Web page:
Joseph Cari, a former Democratic fundraising mastermind, was sentenced to three years' probation in federal court Tuesday, as part of the corruption scheme that ultimately took down former Illinois governor Rod Blagojevich.
Cari was the finance chief for Al Gore's presidential bid in 2000, Bloomberg reports, and also helped raise money for former president Bill Clinton. He has been active on Democratic presidential campaigns since Jimmy Carter's successful 1976 bid.
Nearly six years ago, he pleaded guilty to one count of attempted extortion, within weeks of his 2005 indictment.
The year before, according to the Chicago Sun-Times, Cari was a part of a deal with a Virginia-based private equity firm, JER Partners. He threatened that firm that it would lose its $80 million deal with the Illinois Teachers Retirement System, the fund that manages teachers' pensions, unless it gave a $750,000 kickback to an associate of Tony Rezko.
Since his guilty plea, Cari has aided the prosecutions of a number of other prominent figures, including Blagojevich and Rezko, the governor's top advisor. In fact, according to an Associated Press report, prosecutor Reid Schar told Judge Amy St. Eve that Cari was an unusually cooperative witness, playing a key role in many government corruption cases.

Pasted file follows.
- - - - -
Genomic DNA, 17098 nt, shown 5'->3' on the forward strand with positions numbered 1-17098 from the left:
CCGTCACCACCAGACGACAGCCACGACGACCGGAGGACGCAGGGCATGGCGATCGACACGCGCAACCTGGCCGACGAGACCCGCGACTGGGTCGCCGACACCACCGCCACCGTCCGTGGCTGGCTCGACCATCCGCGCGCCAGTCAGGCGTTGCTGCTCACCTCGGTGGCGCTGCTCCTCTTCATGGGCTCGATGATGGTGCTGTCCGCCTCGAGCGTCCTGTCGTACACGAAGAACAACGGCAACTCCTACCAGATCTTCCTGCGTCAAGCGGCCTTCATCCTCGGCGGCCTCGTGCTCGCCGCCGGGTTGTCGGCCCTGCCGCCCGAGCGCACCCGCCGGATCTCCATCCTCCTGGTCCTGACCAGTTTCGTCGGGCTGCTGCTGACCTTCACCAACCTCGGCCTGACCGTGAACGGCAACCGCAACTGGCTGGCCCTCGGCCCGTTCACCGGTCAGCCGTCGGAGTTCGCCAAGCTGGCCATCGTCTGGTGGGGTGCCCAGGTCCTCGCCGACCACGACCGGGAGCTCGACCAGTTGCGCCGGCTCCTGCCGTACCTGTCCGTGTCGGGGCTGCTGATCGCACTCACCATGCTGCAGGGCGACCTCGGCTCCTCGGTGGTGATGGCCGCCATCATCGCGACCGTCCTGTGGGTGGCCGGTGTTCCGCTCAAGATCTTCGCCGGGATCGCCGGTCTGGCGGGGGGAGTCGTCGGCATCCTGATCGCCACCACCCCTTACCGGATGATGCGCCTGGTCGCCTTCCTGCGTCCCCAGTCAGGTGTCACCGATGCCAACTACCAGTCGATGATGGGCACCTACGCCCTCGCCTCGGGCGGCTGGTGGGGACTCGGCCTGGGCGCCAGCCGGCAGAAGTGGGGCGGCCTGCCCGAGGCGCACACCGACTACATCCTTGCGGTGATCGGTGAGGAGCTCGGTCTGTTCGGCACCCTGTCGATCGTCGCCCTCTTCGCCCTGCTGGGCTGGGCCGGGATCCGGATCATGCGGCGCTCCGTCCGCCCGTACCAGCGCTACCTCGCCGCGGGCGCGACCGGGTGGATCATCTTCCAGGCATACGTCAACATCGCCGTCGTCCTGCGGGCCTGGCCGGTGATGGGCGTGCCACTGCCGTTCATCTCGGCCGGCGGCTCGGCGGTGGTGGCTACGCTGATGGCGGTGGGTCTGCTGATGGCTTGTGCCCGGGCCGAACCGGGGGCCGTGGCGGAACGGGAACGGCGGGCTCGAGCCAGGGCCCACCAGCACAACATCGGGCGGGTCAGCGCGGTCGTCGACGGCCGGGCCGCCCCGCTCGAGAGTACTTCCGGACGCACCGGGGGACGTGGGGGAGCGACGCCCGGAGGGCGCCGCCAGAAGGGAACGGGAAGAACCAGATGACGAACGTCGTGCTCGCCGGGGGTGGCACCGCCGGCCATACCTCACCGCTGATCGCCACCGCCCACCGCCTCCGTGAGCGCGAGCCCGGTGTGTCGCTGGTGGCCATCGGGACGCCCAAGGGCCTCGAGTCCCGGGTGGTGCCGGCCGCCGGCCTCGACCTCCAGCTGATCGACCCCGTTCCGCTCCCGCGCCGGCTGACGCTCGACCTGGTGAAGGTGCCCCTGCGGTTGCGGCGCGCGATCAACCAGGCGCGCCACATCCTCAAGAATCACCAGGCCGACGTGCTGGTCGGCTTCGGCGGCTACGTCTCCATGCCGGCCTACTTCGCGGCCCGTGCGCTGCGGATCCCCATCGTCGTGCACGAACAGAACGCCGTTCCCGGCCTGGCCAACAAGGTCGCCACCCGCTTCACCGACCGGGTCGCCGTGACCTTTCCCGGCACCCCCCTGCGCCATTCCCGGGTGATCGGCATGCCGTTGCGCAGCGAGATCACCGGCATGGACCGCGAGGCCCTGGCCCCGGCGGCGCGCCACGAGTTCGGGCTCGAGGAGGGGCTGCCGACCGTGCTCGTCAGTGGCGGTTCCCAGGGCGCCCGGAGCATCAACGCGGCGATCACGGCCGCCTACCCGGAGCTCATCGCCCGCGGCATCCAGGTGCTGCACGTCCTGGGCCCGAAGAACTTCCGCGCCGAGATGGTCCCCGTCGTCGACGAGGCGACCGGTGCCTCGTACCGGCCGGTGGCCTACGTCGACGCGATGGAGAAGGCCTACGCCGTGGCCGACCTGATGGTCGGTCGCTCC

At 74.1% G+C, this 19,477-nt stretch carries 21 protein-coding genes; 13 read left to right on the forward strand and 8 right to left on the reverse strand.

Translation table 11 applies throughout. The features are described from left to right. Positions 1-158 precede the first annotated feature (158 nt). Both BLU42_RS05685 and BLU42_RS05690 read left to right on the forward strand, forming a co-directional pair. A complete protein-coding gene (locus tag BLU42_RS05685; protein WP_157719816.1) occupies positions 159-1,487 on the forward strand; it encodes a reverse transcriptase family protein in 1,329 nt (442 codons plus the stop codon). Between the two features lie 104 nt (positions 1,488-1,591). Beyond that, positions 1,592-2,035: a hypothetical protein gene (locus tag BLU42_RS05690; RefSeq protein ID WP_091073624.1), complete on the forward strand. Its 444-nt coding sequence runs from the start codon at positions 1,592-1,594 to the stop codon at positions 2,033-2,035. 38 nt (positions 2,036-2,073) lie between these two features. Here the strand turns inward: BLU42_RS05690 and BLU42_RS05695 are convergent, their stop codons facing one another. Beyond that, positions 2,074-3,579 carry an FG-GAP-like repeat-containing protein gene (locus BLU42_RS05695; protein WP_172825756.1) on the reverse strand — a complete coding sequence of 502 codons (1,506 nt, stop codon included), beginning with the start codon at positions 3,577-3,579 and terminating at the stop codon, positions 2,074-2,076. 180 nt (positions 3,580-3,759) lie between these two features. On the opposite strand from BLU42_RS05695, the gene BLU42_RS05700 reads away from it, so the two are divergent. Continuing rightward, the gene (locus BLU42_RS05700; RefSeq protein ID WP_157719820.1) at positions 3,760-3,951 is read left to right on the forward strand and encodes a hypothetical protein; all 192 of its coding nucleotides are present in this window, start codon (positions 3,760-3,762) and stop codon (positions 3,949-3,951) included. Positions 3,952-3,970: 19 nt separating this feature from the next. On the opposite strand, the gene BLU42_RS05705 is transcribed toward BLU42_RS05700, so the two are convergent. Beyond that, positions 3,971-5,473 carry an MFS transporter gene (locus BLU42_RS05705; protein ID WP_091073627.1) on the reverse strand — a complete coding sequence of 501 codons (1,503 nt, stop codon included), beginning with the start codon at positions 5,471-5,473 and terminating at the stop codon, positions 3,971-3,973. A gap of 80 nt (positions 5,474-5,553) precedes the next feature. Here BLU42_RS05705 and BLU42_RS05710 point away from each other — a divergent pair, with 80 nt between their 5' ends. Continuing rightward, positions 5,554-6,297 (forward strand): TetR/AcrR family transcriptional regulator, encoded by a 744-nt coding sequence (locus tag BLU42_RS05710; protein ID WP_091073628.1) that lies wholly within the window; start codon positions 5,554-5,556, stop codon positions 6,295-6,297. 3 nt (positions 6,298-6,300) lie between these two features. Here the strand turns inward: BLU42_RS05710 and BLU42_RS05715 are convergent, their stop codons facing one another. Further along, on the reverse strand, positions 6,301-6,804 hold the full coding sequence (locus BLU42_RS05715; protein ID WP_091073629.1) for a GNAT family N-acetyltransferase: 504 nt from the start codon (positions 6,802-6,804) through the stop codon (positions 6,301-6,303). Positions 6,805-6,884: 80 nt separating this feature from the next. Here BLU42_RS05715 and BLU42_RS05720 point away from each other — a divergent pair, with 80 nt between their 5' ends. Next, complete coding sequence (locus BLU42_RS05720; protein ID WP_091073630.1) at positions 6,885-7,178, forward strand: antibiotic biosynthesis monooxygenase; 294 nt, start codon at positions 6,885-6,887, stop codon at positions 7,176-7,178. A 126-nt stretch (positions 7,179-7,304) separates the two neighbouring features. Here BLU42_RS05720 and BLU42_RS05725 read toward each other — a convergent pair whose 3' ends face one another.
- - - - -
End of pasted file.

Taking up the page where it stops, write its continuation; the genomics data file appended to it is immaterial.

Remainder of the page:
That praise, plus Cari's open remorse, and his refusal to work as a fundraiser for Blagojevich, all apparently contributed to Judge St. Eve sparing him prison time. The Chicago Tribune reports that he could have faced up to two years in jail; instead, he will see nine months of home confinement and a total of three years of probation.
Cari's 2005 arrest was one of the first in Operation Board Games, a federal probe into fraud and extortion at the teacher's pension system and the Health Facilities Planning Board. The investigation reached its public climax with Blagojevich's conviction this summer, but prosecutions against other players continue, as Springfield insider William F. Cellini will stand trial in October.
Start your workday the right way with the news that matters most. Learn more